"Abolish murder limitation period" - Bodström
The Local · 23 Sep 2005, 11:04
Published: 23 Sep 2005 11:04 GMT+02:00
Currently, the limitations period for murder in Sweden is 25 years. But if parliament agrees, it will mean that any unsolved murders from the last 25 years will remain open for prosecution indefinitely.
"Discussions are ongoing in the Ministry of Justice about what the period of limitations should be for different crimes," said Justice Minister Thomas Bodström to TT.
"Gradually, this will result in a legislative council report."
A decision on whether to abolish the statute of limitations overall has not yet been taken, said Bodström.
"What's clear is that we are going to propose getting rid of the statute of limitations for murder," he said.
The minister pointed to new techniques - primarily DNA testing - which can now solve murders that otherwise would not have been cleared up.
"DNA does not fade as the memory does," said Bodström.
He rejected the values which once formed the basis of the law on the statute of limitations.
"I don't think they are relevant any longer. Then they were more focused on the attacker, and took the view that if such a long period of time had passed then you should be able to live a normal life without fear of facing trial," he said.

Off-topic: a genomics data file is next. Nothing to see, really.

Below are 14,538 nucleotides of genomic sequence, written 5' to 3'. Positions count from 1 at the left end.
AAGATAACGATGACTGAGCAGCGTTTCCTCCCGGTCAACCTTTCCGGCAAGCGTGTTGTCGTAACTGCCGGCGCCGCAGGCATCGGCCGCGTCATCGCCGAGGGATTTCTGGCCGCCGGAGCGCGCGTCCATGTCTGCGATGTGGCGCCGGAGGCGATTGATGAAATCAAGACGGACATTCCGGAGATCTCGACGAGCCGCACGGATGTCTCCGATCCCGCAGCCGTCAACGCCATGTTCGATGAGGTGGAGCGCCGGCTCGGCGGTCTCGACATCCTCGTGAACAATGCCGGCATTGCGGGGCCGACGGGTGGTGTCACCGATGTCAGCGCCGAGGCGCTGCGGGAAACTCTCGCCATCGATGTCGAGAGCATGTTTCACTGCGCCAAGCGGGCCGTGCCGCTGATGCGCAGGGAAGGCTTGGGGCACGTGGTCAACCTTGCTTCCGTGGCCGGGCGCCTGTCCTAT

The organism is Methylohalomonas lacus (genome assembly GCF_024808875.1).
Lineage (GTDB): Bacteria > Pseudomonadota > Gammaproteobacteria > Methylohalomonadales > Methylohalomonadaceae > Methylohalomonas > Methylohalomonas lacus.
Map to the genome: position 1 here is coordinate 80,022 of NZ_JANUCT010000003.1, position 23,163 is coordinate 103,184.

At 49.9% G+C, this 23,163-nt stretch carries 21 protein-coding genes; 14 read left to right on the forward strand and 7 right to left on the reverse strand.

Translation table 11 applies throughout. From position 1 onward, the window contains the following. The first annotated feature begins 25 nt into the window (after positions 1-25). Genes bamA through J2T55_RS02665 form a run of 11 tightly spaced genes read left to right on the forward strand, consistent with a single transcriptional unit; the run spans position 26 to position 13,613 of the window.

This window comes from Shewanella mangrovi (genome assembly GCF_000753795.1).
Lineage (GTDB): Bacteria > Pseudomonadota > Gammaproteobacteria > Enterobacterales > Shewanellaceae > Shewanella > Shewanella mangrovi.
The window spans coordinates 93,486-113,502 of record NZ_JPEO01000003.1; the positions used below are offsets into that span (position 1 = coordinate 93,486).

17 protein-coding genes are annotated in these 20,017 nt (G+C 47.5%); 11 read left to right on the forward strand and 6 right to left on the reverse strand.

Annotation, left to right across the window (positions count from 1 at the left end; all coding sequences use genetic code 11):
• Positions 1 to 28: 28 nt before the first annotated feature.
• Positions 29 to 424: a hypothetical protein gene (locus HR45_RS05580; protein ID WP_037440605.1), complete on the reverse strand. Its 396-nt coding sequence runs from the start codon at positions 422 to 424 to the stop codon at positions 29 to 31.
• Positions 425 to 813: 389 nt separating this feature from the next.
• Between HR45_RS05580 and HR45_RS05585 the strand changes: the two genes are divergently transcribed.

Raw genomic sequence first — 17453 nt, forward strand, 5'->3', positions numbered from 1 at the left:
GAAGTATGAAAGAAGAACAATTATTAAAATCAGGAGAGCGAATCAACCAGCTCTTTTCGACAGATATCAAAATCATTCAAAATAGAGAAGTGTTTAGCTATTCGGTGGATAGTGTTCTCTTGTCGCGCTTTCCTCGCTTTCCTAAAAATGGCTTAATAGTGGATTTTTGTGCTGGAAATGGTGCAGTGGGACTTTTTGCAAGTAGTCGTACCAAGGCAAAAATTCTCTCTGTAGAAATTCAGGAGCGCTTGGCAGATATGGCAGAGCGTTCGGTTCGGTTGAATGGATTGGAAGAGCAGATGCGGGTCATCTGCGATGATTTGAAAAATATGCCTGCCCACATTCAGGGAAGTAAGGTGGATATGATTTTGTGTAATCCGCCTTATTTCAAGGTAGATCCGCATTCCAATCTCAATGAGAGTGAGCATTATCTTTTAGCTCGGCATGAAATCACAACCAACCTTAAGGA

"That's not right. However long has passed, people should be made to take responsibility for as serious a crime as murder," said Bodström.
The government has previously made clear its view that there should be no statute of limitations for genocide and crimes against humanity. In relation to that, the government will examine whether there should be a period of limitations for terrorist crimes.
Anne Ramberg, the general secretary of the Swedish Bar Association, said that it is about time the rules were reconsidered.
"We should not have any sacred cows," she said, but emphasised that DNA testing alone can never prove the guilt of an attacker.
Support evidence is required and that will be weak after 40 years - especially where witnesses are no longer alive.
Ramberg also noted that Bodström's proposal raises questions about a prosecutor's absolute duty to file charges when there is just cause to suspect somebody of having committed murder.
"That will be highly problematical as the evidence thins out over time," she said.